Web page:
Water Purification Methods for Pharmaceutical Uses
Water purification is critical at every phase of production in a pharmaceutical or medical device manufacturing setting. From pre-treatment to injection, distribution, and storage, water is one of the most versatile solvents and needs rigorous purification to remove any dissolved substances that may affect its quality.
In this post, we discuss the top three water purification methods and look at their advantages and disadvantages.
This method involves heating water to its boiling point, then cooling the vapor using cold water as it passes through the condenser. Once the vapor condenses, it becomes liquid and is collected. There are various designs, such as single effect, multiple effects, and vapor compression. Multiple effects and vapor compression are preferred for larger purification systems as they have a greater generating capacity and are more efficient.
- This method is reusable and thus is more cost-efficient.
- It can be used as a pre-purification step as it removes a wide range of impurities.
- It cannot guarantee the absolute elimination of endotoxins and inorganic ions.
- Some volatile organic impurities, especially those with boiling points of less than 100˚C, can escape into the condenser and appear in the distillate.
- The high temperatures involved could produce organochlorides when the chlorine in tap water reacts with organic impurities in the water.
- It is an expensive method as it requires large amounts of water and energy.
As the name suggests, this purification method involves removing inorganic ions, cations such as sodium, calcium, magnesium, aluminum, and anions such as chlorides, sulfates, and nitrates. These purification systems have charge-bearing resins used to exchange the ions and are periodically regenerated using either an acid or a base.
The cation-exchange resins are regenerated using either sulfuric acid or hydrochloric acid, and they exchange a hydrogen ion with the positive ions (cations). On the other hand, anion-exchange resins are regenerated using bases, such as potassium or sodium hydroxide, and they exchange a hydroxide ion with negative ions (anions). The anion-exchange resin also removes some endotoxins as the free endotoxin has a negative charge. The exchanged hydroxyl and hydrogen ions then combine to form pure water.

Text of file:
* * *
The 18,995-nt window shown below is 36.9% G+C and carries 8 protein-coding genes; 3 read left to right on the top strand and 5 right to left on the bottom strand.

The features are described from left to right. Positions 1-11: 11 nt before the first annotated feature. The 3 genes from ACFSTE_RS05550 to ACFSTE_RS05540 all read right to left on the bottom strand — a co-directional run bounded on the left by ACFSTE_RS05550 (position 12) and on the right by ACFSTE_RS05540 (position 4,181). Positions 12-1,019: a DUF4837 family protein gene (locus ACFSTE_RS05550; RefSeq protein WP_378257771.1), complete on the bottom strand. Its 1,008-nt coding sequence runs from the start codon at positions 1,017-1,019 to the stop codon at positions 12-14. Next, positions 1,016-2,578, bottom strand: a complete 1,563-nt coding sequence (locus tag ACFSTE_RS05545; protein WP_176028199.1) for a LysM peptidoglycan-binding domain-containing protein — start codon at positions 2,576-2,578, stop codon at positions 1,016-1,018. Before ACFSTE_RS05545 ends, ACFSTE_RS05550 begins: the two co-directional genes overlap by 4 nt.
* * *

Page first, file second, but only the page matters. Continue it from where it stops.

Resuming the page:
The anionic and cationic resins can either be designed to be in separate beds or as a mixed bed exchanger that holds both. Mixed bed exchangers are preferred as they are more efficient. They, however, have a complicated regeneration process.
- It effectively eliminates dissolved inorganic ions.
- Resins can be regenerated.
- It has a limited capacity as ions cannot be retained when all ion-binding sites are taken up.
- It does not eliminate bacteria, pyrogens, and particulate or organic matter.
- Chemical regeneration of resins can result in the generation of organic impurities and particulate matter.
3. Reverse Osmosis
Reverse osmosis removes about 95-99% of all impurities. Osmosis occurs when water moves across a semi-permeable membrane from a high concentration region to a low concentration region under osmotic pressure. For reverse osmosis, the inverse occurs.
This purification method involves using semi-permeable membranes that are big enough to allow water molecules to permeate but are too small for chemical ions. These membranes reject all bacteria, organic matter, particles, and pyrogens with a molecular weight greater than 200 Daltons. Hydraulic pressure is applied to the concentrated solution to counter the osmotic pressure so that pure water moves from the concentrated solution.
- It successfully removes microorganisms, colloids, particles, and ions.
- It requires minimal maintenance.
- Yield slow rates of flow as the membranes are restrictive.
- A pre-treatment step is required to safeguard the membrane from damage by scaling, organic deposits, or particulates.